When she first entered Columbia Women’s Business Society to explore her interest in business and consulting, Kiana Mendes, CC ’19, noted that it was not as diverse of a space as it could have been. Ever since joining her sophomore year and then formally joining the executive board her junior year, Mendes’ platform centered around pushing for genuine diversity and inclusion efforts within the club.
“Seeing a black woman in spaces sometimes was the push I needed to join that space. I would love to be that for someone else if I can be.”
Throughout her time at Columbia, Mendes has been involved in student organizations such as the Black Students’ Organization; the Undergraduate Consulting Club, for which she served as vice president; and Columbia Women’s Business Society, for which she participated in the marketing committee, was the membership development chair, and served as VP in her sophomore, junior, and senior year respectively.
In her first year, Mendes joined BSO to find and connect with the black community at Columbia, which she said provided a safe space for herself and her friends as first-years acclimating to the University.
“The two pillars to my identity are being black and being a woman,” Mendes said. “Through the BSO I connected to that blackness and then through the business society I connected with the female side of me.”
During her time in these organizations, Mendes made it a goal to extend that inclusive space to others by prioritizing women’s empowerment and promoting diversity and inclusion efforts.
“I navigate the space as a black woman, and I try to bring black women with me when I can—that’s my goal in life, to bring more women of color generally into spaces where we were formerly denied access,” she said.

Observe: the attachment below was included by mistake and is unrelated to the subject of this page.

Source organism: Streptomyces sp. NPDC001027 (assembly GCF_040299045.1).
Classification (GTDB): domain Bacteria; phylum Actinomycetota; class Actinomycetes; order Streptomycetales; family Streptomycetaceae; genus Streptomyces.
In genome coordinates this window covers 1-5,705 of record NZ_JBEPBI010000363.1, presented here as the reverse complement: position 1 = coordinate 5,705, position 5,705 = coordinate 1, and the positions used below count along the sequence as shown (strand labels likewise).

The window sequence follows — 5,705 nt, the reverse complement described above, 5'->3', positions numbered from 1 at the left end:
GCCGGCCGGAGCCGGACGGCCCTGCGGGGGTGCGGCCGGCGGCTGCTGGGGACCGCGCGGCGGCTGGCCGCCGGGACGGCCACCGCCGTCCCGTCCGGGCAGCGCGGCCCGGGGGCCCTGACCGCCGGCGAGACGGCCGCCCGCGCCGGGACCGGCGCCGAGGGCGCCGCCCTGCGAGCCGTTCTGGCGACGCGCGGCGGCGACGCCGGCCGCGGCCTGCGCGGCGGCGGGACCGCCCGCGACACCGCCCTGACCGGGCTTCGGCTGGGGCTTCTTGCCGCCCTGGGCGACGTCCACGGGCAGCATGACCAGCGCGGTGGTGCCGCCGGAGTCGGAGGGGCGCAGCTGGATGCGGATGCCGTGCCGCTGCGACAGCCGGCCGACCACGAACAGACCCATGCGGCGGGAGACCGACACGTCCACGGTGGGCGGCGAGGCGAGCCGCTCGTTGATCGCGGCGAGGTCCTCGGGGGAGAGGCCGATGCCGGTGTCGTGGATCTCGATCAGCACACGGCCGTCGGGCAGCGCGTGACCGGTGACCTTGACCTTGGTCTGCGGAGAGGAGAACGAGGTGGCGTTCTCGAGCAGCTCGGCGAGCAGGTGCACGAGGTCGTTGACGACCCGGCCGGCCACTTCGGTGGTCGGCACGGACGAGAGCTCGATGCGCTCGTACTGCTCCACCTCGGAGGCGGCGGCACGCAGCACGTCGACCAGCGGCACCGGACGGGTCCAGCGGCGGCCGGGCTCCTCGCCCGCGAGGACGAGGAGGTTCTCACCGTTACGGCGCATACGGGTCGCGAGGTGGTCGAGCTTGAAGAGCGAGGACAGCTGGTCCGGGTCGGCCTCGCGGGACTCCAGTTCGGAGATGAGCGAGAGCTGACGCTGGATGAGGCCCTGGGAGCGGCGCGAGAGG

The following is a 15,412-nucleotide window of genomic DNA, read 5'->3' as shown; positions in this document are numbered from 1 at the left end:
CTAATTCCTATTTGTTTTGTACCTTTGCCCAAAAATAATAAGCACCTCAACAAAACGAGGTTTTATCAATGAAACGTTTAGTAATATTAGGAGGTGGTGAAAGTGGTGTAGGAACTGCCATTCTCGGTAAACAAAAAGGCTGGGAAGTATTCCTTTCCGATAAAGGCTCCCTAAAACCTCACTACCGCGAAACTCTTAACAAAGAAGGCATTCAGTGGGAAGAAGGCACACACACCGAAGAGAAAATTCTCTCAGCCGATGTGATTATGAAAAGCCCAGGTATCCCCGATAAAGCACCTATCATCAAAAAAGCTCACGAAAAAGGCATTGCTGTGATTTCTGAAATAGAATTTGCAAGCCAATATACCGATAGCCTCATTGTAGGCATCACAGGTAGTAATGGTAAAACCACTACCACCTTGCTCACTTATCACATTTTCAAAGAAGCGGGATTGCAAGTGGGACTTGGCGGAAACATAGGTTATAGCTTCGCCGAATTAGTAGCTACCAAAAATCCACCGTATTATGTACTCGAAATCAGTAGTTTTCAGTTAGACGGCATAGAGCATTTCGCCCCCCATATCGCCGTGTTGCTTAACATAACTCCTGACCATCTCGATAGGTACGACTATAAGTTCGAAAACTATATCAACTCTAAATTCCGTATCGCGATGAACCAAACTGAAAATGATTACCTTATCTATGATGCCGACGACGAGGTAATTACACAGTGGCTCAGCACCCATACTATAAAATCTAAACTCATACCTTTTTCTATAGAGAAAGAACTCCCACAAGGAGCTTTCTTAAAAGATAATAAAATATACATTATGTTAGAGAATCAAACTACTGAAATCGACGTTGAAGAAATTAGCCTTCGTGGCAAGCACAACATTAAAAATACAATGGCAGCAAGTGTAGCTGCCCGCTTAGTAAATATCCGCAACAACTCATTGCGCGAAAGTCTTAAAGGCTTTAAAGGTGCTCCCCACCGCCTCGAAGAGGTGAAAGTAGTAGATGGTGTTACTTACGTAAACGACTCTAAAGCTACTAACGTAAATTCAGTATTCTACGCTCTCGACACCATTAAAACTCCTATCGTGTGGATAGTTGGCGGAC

During her time as VP of CWBS, for example, she worked toward that goal by ensuring that a diverse and inclusive body of speakers were present in this year’s annual CWBS Conference, among whom were managing director of Santander Bank, Cristina Schulman, CBS ’95, a member of the Latinx community, and CEO of Deloitte consulting, Janet Foutty, who spoke extensively about the importance of diversity in the workspace during her keynote address.
Mendes also helped start a community outreach program which hosted events at a Harlem middle school to teach young girls about financial literacy—events which she has stated have been critical in her time at Columbia. She recalled how one of their first events, where they went to a local middle school, bought students pizza, and conducted a financial literacy activity reinforced the importance of CWBS for her.
“That was one of the moments where I thought I love this organization, just seeing that and the impact we were having on those young girls who are in our backyard,” she said. “There are so many young girls seeking mentors and we can be that for them, we just have to walk to them, they’re there.”
A political science major with a special concentration in business management, Mendes can be found on the hunt for the next greatest restaurant, bopping to Drake, watching her hometown teams—the Patriots and Celtics—and napping during her free time.
She said she is also a self-proclaimed “obnoxious Bostonian,” and has come to dislike New York City. But she credits the area for forcing her to become an adult, learning how to fend for herself, and ultimately, through its trials and tribulations, for finding her identity.
“I am definitely a different person than the one who I came here as. This place forces you to figure out who you are and who you want to be,” Mendes said. “I always identify first as a black woman, I think that’s such an integral part of my identity, it’s an identity I’m proud of, I never shy away from that, if anything I try to accentuate the fact that I’m a black woman.”